Republican Presidential Candidate Donald J. Trump has taken credit for the resignation of a failing Mexican public official during his recent visit to that country.
During the NBC News Commander-in-Chief Forum, host Matt Lauer questioned Trump about his temperament as a detriment for foreign policy relations. Trump mentioned his recent visit to Mexico as an example of his success in dealing with other nations.
“If you look at what happened, look at the aftermath, the people who arranged the trip to Mexico have been forced out of the government.”
This week, Luis Videgaray Caso, Mexico’s former Minister of Finance recently tendered his resignation and will not be moving to another post within the government. Videgaray is currently blamed by various news outlets in Mexico for an ongoing economic downturn.
News outlets in Mexico have also noted that Videgaray had been one of the main proponents of inviting both Trump and Democratic candidate Hillary R. Clinton to meet with President Enrique Peña Nieto. While Trump immediately accepted the invitation and travelled to Mexico, Clinton has since declined.
The visit dominated the news cycle in Mexico over the perceived showdown between the two leaders. In the aftermath, most news outlets in Mexico reported that Peña Nieto was overshadowed by Trump and appeared subservient. Mexico’s Milenio has since ripped into Peña Nieto over the visit and how he was outclassed. Peña Nieto responded that he was only looking out for the welfare of Mexico.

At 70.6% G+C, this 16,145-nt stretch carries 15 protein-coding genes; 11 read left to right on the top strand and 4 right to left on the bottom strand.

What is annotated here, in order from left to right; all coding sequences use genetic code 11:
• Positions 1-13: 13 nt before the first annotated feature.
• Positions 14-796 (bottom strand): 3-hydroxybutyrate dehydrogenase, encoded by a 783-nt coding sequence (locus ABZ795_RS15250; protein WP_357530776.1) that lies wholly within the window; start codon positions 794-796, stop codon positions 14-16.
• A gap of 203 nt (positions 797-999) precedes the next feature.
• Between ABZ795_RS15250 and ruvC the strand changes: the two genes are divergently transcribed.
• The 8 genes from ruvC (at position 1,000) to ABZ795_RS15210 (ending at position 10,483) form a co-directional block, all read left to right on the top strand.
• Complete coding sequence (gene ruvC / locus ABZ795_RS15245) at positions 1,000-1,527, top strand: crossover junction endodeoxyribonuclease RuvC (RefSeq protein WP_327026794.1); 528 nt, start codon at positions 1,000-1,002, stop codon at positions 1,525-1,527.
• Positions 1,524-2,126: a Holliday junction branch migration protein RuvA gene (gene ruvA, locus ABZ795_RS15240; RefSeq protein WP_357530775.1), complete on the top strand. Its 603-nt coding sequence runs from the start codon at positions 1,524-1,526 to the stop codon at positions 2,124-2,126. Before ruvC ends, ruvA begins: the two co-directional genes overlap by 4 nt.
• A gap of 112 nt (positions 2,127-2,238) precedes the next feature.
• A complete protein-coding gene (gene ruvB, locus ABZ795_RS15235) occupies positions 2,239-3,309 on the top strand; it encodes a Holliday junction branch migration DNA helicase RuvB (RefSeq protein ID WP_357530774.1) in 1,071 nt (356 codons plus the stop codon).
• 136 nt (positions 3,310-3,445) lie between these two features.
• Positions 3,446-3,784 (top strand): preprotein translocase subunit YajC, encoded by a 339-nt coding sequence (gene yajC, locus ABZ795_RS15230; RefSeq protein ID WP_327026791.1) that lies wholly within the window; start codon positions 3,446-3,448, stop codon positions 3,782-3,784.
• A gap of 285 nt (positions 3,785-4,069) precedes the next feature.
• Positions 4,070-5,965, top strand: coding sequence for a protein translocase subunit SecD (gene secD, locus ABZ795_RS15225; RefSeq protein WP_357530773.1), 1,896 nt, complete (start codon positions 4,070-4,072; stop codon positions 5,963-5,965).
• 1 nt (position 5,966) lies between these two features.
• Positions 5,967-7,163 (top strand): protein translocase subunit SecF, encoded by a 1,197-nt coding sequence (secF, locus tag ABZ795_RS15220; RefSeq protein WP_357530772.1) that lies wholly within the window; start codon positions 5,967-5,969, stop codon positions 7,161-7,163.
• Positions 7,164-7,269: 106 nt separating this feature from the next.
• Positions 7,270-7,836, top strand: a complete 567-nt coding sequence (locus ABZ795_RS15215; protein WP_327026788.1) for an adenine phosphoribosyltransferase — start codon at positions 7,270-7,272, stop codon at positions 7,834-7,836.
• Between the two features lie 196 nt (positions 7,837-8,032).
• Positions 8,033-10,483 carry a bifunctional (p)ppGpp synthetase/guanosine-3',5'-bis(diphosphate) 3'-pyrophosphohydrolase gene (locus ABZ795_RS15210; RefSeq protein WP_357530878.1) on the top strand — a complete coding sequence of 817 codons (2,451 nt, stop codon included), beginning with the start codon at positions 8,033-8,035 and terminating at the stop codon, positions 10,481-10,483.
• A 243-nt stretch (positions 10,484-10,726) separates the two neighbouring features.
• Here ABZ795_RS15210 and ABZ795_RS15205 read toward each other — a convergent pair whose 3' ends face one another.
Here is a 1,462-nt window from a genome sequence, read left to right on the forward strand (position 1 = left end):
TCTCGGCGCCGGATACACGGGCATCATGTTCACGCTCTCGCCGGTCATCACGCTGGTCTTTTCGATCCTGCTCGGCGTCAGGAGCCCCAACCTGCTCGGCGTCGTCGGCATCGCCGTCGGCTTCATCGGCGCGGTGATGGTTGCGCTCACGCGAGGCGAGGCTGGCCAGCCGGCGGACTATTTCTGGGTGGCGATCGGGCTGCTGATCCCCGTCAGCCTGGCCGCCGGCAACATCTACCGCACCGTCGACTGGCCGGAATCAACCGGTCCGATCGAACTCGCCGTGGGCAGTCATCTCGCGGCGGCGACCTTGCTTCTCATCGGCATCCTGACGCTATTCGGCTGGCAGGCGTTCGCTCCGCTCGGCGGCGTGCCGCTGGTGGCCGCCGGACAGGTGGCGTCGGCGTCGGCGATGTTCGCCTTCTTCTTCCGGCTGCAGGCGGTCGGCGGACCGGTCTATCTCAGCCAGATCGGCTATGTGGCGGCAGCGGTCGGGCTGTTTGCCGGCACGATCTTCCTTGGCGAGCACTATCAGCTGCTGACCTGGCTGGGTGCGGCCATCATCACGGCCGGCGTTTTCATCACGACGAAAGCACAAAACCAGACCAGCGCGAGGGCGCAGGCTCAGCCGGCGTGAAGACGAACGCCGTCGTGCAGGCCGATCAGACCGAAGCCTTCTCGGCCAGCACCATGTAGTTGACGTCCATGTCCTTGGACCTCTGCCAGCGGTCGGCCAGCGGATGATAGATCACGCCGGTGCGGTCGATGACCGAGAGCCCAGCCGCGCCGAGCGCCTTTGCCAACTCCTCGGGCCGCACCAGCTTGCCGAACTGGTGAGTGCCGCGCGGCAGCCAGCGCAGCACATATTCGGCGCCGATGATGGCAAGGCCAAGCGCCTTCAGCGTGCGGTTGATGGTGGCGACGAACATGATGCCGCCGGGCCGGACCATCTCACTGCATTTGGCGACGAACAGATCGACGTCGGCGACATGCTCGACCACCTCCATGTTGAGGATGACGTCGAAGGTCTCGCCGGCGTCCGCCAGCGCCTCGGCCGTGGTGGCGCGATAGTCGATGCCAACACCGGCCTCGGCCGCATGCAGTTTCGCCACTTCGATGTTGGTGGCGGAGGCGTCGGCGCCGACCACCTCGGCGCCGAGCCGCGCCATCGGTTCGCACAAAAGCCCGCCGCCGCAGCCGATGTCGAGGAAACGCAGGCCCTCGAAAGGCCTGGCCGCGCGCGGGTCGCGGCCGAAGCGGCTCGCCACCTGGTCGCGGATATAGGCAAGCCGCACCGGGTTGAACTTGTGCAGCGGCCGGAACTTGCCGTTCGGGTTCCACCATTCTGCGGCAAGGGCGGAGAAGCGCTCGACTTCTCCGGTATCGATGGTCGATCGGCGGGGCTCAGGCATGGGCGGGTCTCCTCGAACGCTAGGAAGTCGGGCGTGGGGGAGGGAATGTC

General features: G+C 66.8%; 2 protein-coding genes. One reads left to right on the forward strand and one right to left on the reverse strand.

According to Mexico’s Proceso Magazine, the idea to invite both U.S. presidential candidates was championed by Videgaray, a man described as one of Peña Nieto’s closest allies and confidants. The Mexican outlet notes Videgaray’s previous influence in that country as making him a likely candidate for the 2018 presidential elections.
Prior to Trump’s visit, Videgaray had been harshly criticized by Proceso and other independent outlets over his poor performance as finance minister. One of the main concerns with Videgaray deals with the ongoing plummeting of the peso. Under his watch, the peso has gone from 13.9 per U.S. dollar to a high of over 20 pesos per dollar. The peso is currently listed at 19.6 per dollar.
Videgaray is also blamed for the plummeting price of domestic oil; being part of the failed energy reform; the lack of investment; and overall stagnation of the Mexican economy.